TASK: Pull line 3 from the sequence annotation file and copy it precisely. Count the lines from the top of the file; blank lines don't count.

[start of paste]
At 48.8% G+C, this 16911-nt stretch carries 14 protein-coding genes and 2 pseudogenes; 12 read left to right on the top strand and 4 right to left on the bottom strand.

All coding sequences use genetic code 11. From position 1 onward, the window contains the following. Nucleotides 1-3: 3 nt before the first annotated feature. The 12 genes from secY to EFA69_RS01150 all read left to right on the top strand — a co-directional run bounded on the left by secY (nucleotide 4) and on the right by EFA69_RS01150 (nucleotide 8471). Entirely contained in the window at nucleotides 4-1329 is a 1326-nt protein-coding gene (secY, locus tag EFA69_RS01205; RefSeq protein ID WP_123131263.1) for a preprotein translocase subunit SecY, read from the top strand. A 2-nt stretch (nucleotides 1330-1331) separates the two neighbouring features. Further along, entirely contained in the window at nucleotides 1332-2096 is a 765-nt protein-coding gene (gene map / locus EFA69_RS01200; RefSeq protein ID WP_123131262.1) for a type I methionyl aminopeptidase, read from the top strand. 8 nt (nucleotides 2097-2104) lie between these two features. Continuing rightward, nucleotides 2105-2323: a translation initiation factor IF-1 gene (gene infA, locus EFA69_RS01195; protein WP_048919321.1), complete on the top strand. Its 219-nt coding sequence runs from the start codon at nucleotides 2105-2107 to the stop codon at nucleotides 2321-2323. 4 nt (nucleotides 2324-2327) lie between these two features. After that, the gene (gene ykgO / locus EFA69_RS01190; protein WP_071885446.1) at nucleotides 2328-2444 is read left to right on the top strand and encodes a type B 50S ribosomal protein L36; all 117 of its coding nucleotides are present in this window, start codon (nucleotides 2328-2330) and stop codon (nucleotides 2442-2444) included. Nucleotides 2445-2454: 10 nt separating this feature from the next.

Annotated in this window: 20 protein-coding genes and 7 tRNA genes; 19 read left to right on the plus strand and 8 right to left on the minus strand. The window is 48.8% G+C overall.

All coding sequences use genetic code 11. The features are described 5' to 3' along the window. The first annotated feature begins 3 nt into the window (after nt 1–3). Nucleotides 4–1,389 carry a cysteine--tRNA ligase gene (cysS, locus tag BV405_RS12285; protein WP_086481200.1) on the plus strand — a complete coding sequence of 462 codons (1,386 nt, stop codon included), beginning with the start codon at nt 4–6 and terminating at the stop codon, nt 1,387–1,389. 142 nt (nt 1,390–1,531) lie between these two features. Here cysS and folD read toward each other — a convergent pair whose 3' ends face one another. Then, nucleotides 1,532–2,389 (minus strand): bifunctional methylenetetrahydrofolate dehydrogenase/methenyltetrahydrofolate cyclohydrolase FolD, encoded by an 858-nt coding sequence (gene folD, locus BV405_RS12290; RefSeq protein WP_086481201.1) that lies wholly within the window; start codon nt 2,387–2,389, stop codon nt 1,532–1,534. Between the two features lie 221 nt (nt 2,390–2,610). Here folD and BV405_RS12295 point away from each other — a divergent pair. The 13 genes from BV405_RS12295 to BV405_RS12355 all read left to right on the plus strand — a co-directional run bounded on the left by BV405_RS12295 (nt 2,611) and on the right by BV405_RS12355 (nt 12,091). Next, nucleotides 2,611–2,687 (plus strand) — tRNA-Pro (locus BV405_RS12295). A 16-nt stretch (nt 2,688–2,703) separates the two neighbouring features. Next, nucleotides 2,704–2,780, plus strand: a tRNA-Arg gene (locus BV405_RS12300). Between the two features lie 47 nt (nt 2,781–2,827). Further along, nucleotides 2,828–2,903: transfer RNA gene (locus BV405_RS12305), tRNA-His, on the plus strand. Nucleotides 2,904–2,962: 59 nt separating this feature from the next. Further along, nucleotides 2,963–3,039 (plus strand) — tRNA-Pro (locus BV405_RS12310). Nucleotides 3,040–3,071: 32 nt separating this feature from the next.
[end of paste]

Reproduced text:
Annotated in this window: 20 protein-coding genes and 7 tRNA genes; 19 read left to right on the plus strand and 8 right to left on the minus strand. The window is 48.8% G+C overall.